New Jersey environmental protection officials said Thursday they hope to have a law that guards communities from overbearing pollution in full effect by the end of this year.
Gov. Phil Murphy signed the law in September 2020 in Newark, but rulemaking, public comment and other procedures have yet to be completed.
Officials with the state Department of Environmental Protection said they hope to approve rules spelling out the details of the law by Dec. 31, which would mark the point where the law was fully implemented.
In the meantime, DEP Commissioner Shawn LaTourette has issued an administrative order requiring current and future projects to comply with its spirit and goals.
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He said the order has the practical effect of “placing us where the rule ultimately would.”
Murphy signed the law in order to prevent communities — often low-income, minority neighborhoods — from having to bear the brunt of too many sources of pollution.
“This is a big deal,” LaTourette said during a briefing for reporters on where the law currently stands. “We have wrestled with those hard questions. We believe we have landed at the right place.”
Because it is not yet in full effect, the law does not directly affect one of the most hotly contested environmental justice cases in the state, the proposed addition of a backup gas-fired power plant at a sewage treatment facility in Newark's Ironbound section.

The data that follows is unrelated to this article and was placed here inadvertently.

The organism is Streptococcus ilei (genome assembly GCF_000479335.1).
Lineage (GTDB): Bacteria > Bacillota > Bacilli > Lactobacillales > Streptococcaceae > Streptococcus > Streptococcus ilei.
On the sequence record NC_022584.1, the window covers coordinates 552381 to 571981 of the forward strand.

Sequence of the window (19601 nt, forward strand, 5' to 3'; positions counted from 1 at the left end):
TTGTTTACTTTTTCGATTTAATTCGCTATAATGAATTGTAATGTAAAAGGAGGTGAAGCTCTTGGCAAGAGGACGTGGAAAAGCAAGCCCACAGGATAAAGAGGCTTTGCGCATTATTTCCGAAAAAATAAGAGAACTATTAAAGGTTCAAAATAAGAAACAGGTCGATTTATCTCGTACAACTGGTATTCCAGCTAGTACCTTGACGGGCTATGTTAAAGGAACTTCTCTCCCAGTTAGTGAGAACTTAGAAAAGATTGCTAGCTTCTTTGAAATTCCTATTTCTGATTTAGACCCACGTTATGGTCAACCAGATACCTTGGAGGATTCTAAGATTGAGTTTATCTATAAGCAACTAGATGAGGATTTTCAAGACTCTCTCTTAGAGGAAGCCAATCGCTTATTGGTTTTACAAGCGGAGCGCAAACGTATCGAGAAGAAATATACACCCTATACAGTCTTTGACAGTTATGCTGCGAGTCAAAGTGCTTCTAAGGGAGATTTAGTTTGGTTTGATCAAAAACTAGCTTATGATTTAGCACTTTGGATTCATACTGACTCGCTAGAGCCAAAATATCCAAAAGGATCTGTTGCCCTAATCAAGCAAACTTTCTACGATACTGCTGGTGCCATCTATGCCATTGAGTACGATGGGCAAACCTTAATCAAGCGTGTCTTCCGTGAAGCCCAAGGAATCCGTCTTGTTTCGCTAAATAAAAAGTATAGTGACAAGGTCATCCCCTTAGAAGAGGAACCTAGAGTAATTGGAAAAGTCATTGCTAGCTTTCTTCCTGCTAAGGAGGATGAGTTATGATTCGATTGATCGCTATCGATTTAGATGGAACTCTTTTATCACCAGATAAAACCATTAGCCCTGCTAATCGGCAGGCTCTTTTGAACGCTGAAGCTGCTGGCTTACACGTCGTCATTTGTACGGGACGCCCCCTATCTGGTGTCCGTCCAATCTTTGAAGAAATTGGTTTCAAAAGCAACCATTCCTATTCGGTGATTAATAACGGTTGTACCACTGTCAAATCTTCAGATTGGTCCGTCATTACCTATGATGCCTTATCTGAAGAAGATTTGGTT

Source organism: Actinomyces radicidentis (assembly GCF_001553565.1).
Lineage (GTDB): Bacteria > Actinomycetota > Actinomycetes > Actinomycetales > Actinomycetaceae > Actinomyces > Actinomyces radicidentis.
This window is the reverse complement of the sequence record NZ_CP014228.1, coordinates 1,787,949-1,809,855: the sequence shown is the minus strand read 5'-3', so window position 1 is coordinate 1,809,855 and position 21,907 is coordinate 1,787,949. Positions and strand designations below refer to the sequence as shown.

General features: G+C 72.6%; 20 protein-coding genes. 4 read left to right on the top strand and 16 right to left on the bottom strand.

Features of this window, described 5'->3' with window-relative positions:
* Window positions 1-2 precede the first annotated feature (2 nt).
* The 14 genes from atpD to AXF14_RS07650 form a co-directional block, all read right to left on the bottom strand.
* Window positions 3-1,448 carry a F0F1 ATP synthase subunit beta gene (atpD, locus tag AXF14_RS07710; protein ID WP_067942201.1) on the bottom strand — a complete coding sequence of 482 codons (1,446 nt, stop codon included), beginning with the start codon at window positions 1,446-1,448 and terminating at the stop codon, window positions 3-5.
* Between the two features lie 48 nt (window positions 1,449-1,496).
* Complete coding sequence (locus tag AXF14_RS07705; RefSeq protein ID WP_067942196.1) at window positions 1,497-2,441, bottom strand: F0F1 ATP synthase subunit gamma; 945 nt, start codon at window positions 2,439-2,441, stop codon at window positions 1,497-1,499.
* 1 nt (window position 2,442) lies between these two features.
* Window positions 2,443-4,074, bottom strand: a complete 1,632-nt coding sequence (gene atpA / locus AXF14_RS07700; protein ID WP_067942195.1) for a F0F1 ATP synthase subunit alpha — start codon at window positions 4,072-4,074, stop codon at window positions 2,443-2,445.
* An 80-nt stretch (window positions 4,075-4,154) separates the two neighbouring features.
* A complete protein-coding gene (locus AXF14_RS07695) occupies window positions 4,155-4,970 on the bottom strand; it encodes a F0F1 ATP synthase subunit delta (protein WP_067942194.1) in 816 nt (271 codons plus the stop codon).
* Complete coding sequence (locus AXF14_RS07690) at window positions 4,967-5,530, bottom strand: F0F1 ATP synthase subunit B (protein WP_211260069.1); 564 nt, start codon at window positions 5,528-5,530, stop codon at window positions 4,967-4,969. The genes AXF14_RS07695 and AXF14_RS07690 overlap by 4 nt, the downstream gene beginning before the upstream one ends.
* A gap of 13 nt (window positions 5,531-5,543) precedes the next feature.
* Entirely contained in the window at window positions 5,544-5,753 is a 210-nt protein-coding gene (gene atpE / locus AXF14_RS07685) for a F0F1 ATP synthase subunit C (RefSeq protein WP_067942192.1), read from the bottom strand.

That neighborhood already suffers from multiple sources of pollution from nearby power plants, an international airport, numerous highways and heavy truck traffic through residential neighborhoods.
LaTourette said he would not prejudge the application, which is already being considered by his agency.
But he and other DEP officials said there are steps that the power plant and other applicants could take to lessen pollution in the area, including in places off their own property.
In January, the governor directed the Passaic Valley Sewerage Commission to pause a plan to build the largest part of a $180 million backup power plant, designed to kick in when the main facility is knocked offline.
The commission has proposed measures including the adoption of “state of the art” pollution controls that go beyond the state’s own requirements.
The commission says it will only run the backup power plant during emergencies and for basic maintenance only; in a year in which no emergencies occur, the backup plant would operate for a maximum of 12 days a year.
The commission also has dropped a plan to use the backup power plant on days of high electric demand, which it says will eliminate 700 hours of operation. It also says it plans to install “all of the technically feasible solar power it can.”
It also plans to convert from natural gas to cleaner fuels as soon as that becomes feasible, including the use of battery power.
The backup power plant is designed to avoid a repeat of what happened during Superstorm Sandy in 2012, when nearly a billion gallons of raw sewage flowed into nearby waterways when the plant went offline due to a lack of electricity.
The commission says that without the backup plant, the streets of the Ironbound section could be awash in raw sewage during a serious storm that knocks out power to the sewage treatment facility.
LaTourette predicted numerous legal challenges to the law once it takes full effect.
"Lawyers will build entire careers on splitting its hairs," he said.